Facebook is close to adding some live sports to its growing livestreaming platform with a reported deal with Major League Baseball in the works.
According to Reuters, Facebook and MLB are in talks to livestream one MLB game per week. The deal for Facebook would give the social media platform a win in its current battle with Twitter for livestreaming sports rights. Twitter is coming off a livestreaming deal with the NFL and has recently added other deals with the PGA.
Facebook and the MLB are reportedly in advanced talks regarding the deal but it is unclear which games would be streamed. Of course, one game a week would only represent a tiny fraction of the total games played in one MLB season, which comes out to about 2,430, or a little more than 100 per week.
For the MLB, a deal with Facebook livestreaming deal would give it access to a large audience—Facebook counted 1.23 billion daily active users in 2016—and would go further toward relaxing the league’s attitude around livestreaming games.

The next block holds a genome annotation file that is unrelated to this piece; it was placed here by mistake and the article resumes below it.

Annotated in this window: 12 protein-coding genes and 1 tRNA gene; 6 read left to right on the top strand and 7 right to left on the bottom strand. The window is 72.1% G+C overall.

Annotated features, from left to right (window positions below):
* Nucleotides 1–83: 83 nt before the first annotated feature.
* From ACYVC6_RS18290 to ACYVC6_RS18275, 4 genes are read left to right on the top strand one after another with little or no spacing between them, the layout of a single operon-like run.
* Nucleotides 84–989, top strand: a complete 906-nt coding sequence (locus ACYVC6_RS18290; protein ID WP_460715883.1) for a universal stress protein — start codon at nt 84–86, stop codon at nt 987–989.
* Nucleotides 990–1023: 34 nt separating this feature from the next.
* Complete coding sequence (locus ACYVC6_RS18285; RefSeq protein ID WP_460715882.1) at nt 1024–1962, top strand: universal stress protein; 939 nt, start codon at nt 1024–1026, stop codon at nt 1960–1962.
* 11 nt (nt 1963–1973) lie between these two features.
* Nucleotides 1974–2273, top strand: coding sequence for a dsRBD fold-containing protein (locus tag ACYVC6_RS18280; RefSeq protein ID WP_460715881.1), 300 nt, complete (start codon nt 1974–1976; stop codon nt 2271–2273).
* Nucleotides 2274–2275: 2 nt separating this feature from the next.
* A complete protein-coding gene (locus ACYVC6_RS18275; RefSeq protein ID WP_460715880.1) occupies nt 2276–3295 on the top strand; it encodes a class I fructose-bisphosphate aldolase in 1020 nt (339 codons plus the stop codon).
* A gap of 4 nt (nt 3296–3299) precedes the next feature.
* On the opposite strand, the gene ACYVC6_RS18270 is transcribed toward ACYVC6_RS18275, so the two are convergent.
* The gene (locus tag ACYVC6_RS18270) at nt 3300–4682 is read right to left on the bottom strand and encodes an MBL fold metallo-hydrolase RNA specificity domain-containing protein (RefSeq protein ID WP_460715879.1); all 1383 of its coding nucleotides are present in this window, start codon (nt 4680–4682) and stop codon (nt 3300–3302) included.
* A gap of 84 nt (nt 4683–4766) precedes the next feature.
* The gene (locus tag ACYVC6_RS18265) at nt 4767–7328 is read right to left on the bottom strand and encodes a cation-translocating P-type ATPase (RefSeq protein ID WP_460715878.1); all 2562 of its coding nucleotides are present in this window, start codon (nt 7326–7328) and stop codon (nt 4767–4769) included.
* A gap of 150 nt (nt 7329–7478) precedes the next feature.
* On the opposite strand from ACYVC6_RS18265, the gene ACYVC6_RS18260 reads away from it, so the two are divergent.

For Facebook, a deal with the MLB would be well-timed considering the ratings rebound the league experienced during the 2016 playoffs and MLB games would add to the premium content experience the platform is building around livestreaming.
Facebook has begun looking into licensing content from TV studios and other producers in an effort to beef up video offerings on its platform.
Ricky Van Veen, Facebook’s recently hired head of global creative strategy, told Recode that Facebook is looking at putting more money into growing its content.
“Earlier this year, we started rolling out the Video tab, a dedicated place for video on Facebook. Our goal is to kickstart an ecosystem of partner content for the tab, so we're exploring funding some seed video content, including original and licensed scripted, unscripted, and sports content, that takes advantage of mobile and the social interaction unique to Facebook. Our goal is to show people what is possible on the platform and learn as we continue to work with video partners around the world,” said Van Veen in a statement provided to the publication.